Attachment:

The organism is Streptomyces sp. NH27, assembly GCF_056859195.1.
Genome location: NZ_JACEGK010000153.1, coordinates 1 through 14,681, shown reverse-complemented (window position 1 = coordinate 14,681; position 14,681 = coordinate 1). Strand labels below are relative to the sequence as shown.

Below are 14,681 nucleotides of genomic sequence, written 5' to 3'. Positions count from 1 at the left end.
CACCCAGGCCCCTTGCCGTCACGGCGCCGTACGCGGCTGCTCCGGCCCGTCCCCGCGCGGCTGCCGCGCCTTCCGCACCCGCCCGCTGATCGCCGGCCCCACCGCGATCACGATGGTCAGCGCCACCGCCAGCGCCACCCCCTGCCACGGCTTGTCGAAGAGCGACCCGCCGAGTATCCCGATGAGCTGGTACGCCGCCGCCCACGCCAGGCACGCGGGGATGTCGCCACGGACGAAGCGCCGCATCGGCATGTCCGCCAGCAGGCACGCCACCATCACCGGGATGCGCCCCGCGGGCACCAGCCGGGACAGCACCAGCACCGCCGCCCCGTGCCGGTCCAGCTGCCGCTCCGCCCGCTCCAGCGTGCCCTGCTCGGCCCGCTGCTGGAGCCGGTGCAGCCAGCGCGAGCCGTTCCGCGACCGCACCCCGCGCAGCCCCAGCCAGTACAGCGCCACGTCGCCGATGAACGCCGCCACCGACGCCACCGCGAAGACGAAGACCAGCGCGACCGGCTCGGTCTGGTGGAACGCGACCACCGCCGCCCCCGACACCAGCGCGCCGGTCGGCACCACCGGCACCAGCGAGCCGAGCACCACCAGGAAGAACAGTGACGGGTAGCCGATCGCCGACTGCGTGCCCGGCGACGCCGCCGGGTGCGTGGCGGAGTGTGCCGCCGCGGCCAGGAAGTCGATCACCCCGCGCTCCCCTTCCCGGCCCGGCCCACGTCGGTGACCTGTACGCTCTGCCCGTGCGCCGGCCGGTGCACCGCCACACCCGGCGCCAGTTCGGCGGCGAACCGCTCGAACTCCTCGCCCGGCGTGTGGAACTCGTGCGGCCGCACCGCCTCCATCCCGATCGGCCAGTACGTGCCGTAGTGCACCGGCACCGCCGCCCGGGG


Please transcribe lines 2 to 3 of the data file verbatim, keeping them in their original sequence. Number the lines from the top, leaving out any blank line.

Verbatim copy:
Genome location: NZ_JACEGK010000153.1, coordinates 1 through 14,681, shown reverse-complemented (window position 1 = coordinate 14,681; position 14,681 = coordinate 1). Strand labels below are relative to the sequence as shown.

Below are 14,681 nucleotides of genomic sequence, written 5' to 3'. Positions count from 1 at the left end.